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Paul Moon Design, original photo on Houzz

Whether you’re staying home to greet visitors or taking your kids through the neighborhood and leaving a cauldron of candy on your front porch, your home should be safe and inviting for all trick-or-treaters nonetheless. Here are a few small measures you can take to ensure every guest, ghoul and goblin has a happy Halloween.

1) Clear the Way

Anxious trick-or-treaters often run from door to door despite their parents’ advice. Prevent slips and falls as best you can by clearing all walkways to your front door. Move yard decor aside to the grass or at the edge of the porch steps. Rid the driveway of bicycles, tools and toys. Finally, sweep the sidewalk of debris. This is especially important if it rains. Even a mere sprinkle can turn leaves into a major slipping hazard.

2) Put Pets Away

Although it’s hard for anyone to deny a cute pooch all dressed up in an orange and black bandana, not everyone likes animals. The American Academy of Pediatrics advises homeowners to put pets up during the festivities, especially away from the door. Although your pet is loyal to you, it may also interpret crowds of candy-grabbers reaching inside for treats as a threat to you or itself. In any case, use a pet gate to avoid altercations between Fido and friends.

3) Keep a Light On

Although commonly a day of darkness and shadows, a well-lit porch is crucial to a safe Hallow’s Eve. Keeping the porch light on is a neighborly gesture any day of the year and even more so when you’re expecting guests. Turning on some additional lights indoors and outdoors, like garage sconces and foyer or living room lights, will guarantee a safe journey to the door. If you feel like bright lights are cramping your spooky style, replace bulbs with color-changing LED bulbs. These bulbs by Torchstar give you 16 options for casting a colorful glow to your home. A handy remote is included with fade and flash modes.

4) Add Festive Lighting

Here’s another creative way to brighten your home’s exterior. This garland of ghosts is adorably creepy. Drape it above the front door or along porch posts. The chilly breeze will make these ghosts look like they’re actually floating. Each ghost has a flashing battery-operated light with batteries included.

5) Display Low-Boo Decor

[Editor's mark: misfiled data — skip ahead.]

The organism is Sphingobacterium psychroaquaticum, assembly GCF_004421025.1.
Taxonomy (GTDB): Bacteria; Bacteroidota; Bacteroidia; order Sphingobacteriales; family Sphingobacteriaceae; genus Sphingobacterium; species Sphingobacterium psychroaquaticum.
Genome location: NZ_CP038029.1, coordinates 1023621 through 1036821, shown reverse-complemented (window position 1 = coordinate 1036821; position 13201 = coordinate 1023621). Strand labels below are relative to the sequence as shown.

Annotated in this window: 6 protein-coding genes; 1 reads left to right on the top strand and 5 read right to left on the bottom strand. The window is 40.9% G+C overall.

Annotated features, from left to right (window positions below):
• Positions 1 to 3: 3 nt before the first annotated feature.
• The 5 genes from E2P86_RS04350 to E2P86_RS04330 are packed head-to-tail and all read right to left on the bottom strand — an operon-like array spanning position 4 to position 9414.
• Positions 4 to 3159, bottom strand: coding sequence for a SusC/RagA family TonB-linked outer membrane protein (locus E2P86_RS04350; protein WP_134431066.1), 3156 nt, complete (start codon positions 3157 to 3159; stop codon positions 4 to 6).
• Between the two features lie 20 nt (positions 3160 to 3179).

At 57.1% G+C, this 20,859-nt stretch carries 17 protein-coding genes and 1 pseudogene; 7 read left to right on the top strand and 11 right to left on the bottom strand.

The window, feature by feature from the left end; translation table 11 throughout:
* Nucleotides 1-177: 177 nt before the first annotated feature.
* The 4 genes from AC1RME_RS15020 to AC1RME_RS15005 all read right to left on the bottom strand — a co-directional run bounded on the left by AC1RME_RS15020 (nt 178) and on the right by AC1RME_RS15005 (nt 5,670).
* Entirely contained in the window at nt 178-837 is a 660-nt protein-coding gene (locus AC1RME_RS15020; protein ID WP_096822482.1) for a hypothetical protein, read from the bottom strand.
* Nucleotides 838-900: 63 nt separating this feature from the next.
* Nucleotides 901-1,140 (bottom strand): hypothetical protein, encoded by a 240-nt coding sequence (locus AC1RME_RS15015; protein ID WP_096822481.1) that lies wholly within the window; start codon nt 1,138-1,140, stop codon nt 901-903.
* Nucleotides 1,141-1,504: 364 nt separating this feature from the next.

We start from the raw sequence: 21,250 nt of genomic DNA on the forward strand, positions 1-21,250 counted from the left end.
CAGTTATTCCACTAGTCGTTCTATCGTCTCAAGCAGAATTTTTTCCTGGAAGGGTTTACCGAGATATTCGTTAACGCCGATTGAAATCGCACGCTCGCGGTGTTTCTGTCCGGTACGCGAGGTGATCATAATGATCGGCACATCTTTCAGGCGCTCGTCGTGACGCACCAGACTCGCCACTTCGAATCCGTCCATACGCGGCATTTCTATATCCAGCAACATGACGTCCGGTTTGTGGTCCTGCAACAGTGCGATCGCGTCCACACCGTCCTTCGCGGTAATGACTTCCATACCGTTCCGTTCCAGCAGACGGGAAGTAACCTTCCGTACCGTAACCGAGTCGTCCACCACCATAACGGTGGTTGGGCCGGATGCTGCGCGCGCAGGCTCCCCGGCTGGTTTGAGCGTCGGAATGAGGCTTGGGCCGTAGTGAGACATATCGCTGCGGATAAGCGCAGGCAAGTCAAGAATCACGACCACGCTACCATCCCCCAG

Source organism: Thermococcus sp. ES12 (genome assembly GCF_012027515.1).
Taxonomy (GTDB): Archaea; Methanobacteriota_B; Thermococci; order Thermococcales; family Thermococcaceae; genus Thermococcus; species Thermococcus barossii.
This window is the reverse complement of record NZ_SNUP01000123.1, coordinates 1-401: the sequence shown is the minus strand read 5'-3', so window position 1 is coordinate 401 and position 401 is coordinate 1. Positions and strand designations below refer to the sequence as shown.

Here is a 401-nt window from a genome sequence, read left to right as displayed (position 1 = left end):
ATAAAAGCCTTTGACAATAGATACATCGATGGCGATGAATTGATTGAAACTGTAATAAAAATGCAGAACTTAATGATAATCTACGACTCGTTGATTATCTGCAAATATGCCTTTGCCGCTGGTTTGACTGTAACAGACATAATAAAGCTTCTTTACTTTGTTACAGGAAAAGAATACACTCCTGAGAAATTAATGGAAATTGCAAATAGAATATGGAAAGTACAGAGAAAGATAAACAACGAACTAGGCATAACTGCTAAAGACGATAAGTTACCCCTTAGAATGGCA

It’s a good idea to shy away from the scary side if your neighborhood is filled with more elementary kids and preschoolers than teens. The last thing you want is for your house to be the only one on the block avoided by the parade of little monsters. Keep the skeletons in the closet this year and stick to simple home decor instead, like smiling pumpkins, a cute black cat and maybe a wonky tree. This metal tree by Fantastic Craft is just the right amount of mystery. Add a LED lantern nearby and watch the bare branches cast shadows across your front door.

6) Give Visitors a Warm Welcome

Once trick-or-treaters have made it to the door, make sure your home looks just as inviting close up as it does from afar. This pumpkin wreath with berries is a vibrant display that you can keep up all season long. If you’re hosting a Halloween party, encourage houseguests to wipe their feet before coming inside by laying a doormat down. This fade-resistant, weather-tolerant welcome mat is especially popular on Houzz.

7) Stock Up on Sweets

‘Tis the season for cavities! Refill your pantry with a variety of treats this weekend before your local store runs out. Instead of having five (or more) kids reaching into one plastic bag at once, keep a sturdy basket stocked instead. Baskets are some of the most stylish storage options out there, so there’s no doubt that you’ll reuse it over and over again.

8) Get Comfortable

Weather permitting, you might like to spend the night outdoors. Enjoy a front row seat to the frenzy of Halloween. Make yourself comfortable for the two- or three-hour fashion show of creative and classic costumes. Add a decorative pillow to the porch swing or rocker and cozy up under a warm blanket. Make yourself a cup of hot cider and help yourself to a chocolate bar - or two!

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